Local politicians are being warned that simply opening up the Okanagan Rail Trail isn’t enough.
Alan Gatzke, an Oyama businessperson, told the Greater Vernon Advisory Committee Thursday that a governance model is needed to operate and market the recreational corridor from Coldstream to Kelowna.
“All of us are in this together and all of us want the trail to be as much as it can be,” he said.
“There’s a vacuum in governance moving forward.”
Based on observations of New Zealand’s trail networks, Gatzke is suggesting a not-for-profit society be formed locally.
“It creates the foundation for branding, marketing, economic development and tourism opportunities while sustaining and improving the trail,” said the former Lake Country councillor.
“It improves communication between operators, users, the public and government.”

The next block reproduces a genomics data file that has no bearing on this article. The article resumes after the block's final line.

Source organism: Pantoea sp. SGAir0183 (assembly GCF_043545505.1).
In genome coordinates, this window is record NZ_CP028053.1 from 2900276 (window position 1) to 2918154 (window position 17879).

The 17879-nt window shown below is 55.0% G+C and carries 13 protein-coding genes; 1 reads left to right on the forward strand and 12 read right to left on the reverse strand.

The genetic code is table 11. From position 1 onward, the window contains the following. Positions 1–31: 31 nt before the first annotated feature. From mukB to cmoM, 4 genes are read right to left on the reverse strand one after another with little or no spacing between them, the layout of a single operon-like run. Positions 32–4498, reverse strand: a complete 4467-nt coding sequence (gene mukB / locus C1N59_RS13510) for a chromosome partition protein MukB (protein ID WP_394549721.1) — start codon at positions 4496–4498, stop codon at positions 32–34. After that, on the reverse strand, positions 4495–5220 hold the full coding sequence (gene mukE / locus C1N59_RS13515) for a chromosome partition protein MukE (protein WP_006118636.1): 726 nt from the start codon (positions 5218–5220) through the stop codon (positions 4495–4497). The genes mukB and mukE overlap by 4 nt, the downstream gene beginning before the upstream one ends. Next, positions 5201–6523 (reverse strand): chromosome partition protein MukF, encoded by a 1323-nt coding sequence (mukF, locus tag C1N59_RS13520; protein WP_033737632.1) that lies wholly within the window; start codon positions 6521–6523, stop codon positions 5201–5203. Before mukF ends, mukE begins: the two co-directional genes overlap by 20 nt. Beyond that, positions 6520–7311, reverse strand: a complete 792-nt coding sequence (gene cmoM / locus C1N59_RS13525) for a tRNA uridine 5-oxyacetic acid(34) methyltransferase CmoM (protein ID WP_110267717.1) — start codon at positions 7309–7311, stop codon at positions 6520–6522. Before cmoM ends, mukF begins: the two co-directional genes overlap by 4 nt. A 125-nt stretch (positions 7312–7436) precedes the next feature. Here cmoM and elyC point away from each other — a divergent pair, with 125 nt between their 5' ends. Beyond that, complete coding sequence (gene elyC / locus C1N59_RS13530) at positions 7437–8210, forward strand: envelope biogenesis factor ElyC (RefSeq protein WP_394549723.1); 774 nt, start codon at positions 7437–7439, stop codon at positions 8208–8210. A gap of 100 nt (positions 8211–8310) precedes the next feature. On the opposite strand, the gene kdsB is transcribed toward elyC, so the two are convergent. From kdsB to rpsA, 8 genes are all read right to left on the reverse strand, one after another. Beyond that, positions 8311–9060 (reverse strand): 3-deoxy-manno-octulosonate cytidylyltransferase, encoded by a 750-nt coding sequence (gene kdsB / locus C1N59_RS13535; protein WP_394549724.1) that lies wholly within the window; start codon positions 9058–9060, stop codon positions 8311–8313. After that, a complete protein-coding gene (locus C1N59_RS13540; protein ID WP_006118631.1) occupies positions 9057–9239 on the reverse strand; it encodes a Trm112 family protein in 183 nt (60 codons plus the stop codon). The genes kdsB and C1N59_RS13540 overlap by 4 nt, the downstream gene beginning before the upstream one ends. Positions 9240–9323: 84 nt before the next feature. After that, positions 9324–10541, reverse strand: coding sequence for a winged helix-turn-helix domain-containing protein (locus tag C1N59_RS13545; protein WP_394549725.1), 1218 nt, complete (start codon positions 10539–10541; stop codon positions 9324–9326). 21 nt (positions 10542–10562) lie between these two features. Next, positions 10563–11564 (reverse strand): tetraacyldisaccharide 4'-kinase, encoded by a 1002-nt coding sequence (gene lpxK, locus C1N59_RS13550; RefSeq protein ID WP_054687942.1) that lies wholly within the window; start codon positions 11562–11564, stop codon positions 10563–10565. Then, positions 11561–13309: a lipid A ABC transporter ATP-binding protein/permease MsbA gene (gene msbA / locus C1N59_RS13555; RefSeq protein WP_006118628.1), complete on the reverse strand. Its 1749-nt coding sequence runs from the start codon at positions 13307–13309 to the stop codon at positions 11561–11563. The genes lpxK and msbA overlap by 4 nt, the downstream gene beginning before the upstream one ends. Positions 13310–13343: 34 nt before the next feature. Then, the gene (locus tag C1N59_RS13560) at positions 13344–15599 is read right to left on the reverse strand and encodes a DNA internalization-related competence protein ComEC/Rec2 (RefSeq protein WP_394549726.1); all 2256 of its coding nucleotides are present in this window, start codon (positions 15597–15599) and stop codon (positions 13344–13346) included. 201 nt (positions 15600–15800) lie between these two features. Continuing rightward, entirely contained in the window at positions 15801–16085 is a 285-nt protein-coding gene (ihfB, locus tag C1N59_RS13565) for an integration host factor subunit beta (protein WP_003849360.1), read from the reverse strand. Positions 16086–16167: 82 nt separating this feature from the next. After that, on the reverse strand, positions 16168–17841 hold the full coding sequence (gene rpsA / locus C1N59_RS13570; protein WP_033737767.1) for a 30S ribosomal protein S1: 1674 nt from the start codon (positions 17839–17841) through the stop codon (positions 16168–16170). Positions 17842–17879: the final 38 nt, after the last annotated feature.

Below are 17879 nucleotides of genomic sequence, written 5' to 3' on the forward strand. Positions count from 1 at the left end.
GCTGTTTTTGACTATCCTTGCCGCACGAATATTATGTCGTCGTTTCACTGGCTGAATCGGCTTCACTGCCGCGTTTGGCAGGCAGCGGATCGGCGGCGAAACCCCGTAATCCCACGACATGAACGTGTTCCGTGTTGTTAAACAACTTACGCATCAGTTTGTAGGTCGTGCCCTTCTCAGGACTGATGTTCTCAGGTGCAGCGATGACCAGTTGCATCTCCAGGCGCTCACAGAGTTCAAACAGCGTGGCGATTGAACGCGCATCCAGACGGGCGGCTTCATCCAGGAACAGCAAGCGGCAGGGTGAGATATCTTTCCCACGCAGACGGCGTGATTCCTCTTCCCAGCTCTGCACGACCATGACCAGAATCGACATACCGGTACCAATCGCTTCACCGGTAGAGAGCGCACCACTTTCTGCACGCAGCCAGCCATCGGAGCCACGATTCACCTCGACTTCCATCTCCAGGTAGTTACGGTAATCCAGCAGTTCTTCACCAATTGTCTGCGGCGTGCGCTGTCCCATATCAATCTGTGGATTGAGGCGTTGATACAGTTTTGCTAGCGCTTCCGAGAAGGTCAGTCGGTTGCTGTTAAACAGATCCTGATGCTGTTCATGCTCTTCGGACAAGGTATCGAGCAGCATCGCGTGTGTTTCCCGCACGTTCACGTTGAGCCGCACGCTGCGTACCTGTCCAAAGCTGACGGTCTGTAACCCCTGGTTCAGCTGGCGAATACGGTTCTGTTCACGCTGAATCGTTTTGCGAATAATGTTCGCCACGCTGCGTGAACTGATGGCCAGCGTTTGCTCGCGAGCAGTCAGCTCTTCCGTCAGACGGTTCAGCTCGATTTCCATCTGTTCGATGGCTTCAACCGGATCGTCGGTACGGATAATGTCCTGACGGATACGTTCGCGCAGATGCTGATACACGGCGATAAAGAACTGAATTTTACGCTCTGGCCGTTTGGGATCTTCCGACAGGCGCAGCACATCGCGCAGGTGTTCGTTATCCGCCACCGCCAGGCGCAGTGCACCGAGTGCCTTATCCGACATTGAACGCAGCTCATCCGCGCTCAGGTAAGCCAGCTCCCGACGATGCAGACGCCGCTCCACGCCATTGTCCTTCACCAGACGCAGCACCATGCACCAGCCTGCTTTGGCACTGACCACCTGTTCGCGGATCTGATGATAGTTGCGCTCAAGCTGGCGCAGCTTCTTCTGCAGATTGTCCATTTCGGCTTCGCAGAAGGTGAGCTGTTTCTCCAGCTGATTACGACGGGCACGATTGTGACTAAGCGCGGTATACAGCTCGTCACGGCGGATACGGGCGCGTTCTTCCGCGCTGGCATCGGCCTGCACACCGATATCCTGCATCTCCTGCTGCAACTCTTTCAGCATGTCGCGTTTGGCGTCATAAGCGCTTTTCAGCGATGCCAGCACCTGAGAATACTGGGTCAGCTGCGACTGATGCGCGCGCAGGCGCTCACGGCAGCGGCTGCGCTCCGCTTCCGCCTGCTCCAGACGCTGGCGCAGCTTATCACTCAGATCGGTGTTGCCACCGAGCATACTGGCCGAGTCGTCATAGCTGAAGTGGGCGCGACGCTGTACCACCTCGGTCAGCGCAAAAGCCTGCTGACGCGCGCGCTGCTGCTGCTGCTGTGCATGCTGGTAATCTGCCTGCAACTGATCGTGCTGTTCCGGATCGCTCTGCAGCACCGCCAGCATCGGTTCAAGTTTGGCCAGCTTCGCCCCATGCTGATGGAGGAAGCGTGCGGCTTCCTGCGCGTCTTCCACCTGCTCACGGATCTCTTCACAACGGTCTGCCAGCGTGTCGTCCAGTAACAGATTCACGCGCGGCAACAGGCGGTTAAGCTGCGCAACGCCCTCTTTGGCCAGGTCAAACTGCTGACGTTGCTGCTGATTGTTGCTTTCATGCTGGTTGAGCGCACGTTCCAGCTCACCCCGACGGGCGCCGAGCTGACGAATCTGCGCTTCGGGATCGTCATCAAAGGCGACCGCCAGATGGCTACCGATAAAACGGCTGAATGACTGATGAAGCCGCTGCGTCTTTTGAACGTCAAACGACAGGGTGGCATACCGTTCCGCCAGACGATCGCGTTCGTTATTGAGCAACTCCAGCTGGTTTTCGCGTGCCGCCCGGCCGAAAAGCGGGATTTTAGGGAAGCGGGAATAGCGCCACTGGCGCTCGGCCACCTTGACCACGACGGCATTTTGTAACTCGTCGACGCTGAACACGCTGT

Gatzke is concerned that the jurisdictions that purchased the corridor are veering off in different directions, including Kelowna closing off the trail until it is developed while Lake Country and the Regional District of North Okanagan are letting it be used.
“There are inconsistencies,” he said.
“Without some cohesive governance model in place, there will be public confusion. It’s important that the trail be named and that name be registered.”
After hearing from Gatzke, GVAC members admitted that his concept needs further consideration.
“We have a raw product and we have to determine what we do with it. This gives us a lot of food for thought,” said Catherine Lord, director.
“What you’re suggesting is it’s more than a trail, it’s marketing. What’s our role in that?” added director Mike Macnabb.
RDNO will be meeting with Kelowna, Lake Country and the Okanagan Indian Band to discuss corridor issues, but Juliette Cunningham, GVAC chairperson, says another partner must also be involved in the process.
“We have to give the public an opportunity for their vision,” she said.